- to enter into a state of hostility or of readiness for war.
- to equip with weapons: to arm the troops.
- to activate (a fuze) so that it will explode the charge at the time desired.
- to cover protectively.
- to provide with whatever will add strength, force, or security; support; fortify: He was armed with statistics and facts.
- to equip or prepare for any specific purpose or effective use: to arm a security system; to arm oneself with persuasive arguments.
- to prepare for action; make fit; ready.
- bear arms,
- to carry weapons.
- to serve as a member of the military or of contending forces: His religious convictions kept him from bearing arms, but he served as an ambulance driver with the Red Cross.
- take up arms, to prepare for war; go to war: to take up arms against the enemy.
- under arms, ready for battle; trained and equipped: The number of men under arms is no longer the decisive factor in warfare.
- up in arms, ready to take action; indignant; outraged: There is no need to get up in arms over such a trifle.
Origin of arm2
SynonymsSee more synonyms on Thesaurus.com
- (in man) either of the upper limbs from the shoulder to the wristRelated adjective: brachial
- the part of either of the upper limbs from the elbow to the wrist; forearm
- the corresponding limb of any other vertebrate
- an armlike appendage of some invertebrates
- an object that covers or supports the human arm, esp the sleeve of a garment or the side of a chair, sofa, etc
- anything considered to resemble an arm in appearance, position, or function, esp something that branches out from a central support or larger massan arm of the sea; the arm of a record player
- an administrative subdivision of an organizationan arm of the government
- power; authoritythe arm of the law
- any of the specialist combatant sections of a military force, such as cavalry, infantry, etc
- nautical See yardarm
- sport, esp ball games ability to throw or pitchhe has a good arm
- an arm and a leg informal a large amount of money
- arm in arm with arms linked
- at arm's length at a distance; away from familiarity with or subjection to another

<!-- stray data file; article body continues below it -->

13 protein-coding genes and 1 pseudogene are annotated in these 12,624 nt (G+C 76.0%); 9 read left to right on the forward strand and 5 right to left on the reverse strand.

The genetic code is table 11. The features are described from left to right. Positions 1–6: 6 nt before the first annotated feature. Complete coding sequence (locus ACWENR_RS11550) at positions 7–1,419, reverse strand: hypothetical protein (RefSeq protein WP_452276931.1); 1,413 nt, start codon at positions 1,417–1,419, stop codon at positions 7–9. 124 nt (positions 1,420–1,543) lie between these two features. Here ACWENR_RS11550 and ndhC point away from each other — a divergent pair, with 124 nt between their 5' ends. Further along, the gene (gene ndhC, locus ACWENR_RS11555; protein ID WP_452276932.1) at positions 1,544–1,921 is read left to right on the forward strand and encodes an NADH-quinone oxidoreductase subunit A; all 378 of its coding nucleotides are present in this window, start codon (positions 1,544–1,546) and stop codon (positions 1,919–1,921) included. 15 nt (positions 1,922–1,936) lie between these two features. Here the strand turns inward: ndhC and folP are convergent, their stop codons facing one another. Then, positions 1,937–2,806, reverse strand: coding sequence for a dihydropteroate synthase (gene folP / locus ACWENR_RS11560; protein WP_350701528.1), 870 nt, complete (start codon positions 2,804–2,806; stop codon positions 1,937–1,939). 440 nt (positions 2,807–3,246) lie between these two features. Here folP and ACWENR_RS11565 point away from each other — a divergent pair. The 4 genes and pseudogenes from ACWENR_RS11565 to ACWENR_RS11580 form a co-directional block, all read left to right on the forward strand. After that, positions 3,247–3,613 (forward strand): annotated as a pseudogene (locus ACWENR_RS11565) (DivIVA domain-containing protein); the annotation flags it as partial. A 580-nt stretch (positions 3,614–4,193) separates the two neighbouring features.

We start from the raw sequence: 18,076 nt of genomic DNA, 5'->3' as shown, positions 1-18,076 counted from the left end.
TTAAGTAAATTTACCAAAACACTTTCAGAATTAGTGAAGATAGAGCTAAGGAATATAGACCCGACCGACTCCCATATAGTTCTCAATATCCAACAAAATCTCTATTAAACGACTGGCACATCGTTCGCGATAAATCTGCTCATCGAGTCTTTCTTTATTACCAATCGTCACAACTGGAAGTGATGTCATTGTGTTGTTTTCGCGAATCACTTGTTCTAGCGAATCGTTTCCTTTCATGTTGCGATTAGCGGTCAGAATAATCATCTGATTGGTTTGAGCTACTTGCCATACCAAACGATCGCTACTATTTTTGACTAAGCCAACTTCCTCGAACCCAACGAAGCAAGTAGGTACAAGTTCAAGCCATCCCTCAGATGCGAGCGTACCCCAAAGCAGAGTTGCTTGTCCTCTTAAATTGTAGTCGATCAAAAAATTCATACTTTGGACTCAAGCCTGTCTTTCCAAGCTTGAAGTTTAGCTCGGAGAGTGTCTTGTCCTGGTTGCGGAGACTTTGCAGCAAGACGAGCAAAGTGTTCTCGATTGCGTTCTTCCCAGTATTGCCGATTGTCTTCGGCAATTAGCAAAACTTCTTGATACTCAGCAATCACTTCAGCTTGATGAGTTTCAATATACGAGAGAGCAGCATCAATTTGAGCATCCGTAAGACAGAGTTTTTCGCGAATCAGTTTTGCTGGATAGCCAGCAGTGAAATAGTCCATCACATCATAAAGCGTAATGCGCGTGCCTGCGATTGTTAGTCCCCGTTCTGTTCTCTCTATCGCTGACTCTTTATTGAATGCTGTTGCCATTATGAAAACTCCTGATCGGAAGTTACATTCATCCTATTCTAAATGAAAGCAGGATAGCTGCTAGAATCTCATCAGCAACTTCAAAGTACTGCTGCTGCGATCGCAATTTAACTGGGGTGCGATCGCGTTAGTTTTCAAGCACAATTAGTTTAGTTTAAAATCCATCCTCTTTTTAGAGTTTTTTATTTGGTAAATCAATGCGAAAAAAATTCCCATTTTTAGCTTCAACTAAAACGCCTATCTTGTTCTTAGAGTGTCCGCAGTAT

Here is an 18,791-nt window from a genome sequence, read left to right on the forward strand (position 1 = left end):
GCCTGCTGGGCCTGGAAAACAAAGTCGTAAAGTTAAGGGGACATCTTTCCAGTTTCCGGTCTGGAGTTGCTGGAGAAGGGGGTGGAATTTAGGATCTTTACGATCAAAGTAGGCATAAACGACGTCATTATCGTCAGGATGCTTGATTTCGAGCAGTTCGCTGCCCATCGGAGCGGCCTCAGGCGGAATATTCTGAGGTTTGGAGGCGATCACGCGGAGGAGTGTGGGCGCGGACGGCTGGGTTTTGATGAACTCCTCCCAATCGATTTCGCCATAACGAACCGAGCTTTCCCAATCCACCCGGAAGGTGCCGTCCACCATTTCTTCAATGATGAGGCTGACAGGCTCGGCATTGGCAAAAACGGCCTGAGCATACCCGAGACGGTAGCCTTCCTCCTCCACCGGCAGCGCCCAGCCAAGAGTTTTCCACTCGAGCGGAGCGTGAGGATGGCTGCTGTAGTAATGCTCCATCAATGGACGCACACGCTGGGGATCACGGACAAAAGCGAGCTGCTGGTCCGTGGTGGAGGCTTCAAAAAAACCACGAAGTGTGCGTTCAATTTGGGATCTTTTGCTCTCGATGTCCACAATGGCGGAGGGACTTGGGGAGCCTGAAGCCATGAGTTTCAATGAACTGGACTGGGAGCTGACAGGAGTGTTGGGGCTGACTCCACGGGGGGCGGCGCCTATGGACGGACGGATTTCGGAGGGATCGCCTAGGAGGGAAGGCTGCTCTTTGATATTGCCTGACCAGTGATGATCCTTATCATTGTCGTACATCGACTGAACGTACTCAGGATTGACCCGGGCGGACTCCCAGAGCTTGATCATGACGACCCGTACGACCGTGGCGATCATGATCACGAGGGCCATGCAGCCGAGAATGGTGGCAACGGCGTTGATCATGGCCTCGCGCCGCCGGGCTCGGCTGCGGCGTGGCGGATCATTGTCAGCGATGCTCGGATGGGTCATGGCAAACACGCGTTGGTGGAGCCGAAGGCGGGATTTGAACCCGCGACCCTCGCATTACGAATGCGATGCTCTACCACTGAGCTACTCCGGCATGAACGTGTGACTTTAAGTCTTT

- give one's right arm informal to be prepared to make any sacrifice
- in the arms of Morpheus sleeping
- with open arms with great warmth and hospitalityto welcome someone with open arms
- (tr) archaic to walk arm in arm with
- to equip with weapons as a preparation for war
- to provide (a person or thing) with something that strengthens, protects, or increases efficiencyhe armed himself against the cold
- to activate (a fuse) so that it will explode at the required time
- to prepare (an explosive device) for use by introducing a fuse or detonator
- nautical to pack arming into (a sounding lead)
- (usually plural) a weapon, esp a firearm
- adjustable rate mortgage
Word Origin and History for up in arms
"upper limb," Old English earm "arm," from Proto-Germanic *armaz (cf. Old Saxon, Danish, Swedish, Middle Dutch, German arm, Old Norse armr, Old Frisian erm), from PIE root *ar- "fit, join" (cf. Sanskrit irmah "arm," Armenian armukn "elbow," Old Prussian irmo "arm," Greek arthron "a joint," Latin armus "shoulder"). Arm of the sea was in Old English. Arm-twister "powerful persuader" is from 1938. Arm-wrestling is from 1899.
They wenten arme in arme yfere Into the gardyn [Chaucer]
"weapon," c.1300, armes (plural) "weapons of a warrior," from Old French armes (plural), "arms, war, warfare," mid-13c., from Latin arma "weapons" (including armor), literally "tools, implements (of war)," from PIE root *ar- "fit, join" (see arm (n.1)). The notion seems to be "that which is fitted together." Meaning "heraldic insignia" (in coat of arms, etc.) is early 14c.; originally they were borne on shields of fully armed knights or barons.
- An upper limb of the human body, connecting the hand and wrist to the shoulder.
Idioms and Phrases with up in arms
up in arms
Angry, rebellious, as in The town was up in arms over the state's plan to allow commercial flights at the air base. This idiom originally referred to an armed rebellion and was so used from the late 1500s. Its figurative use dates from about 1700.
In addition to the idioms beginning with arm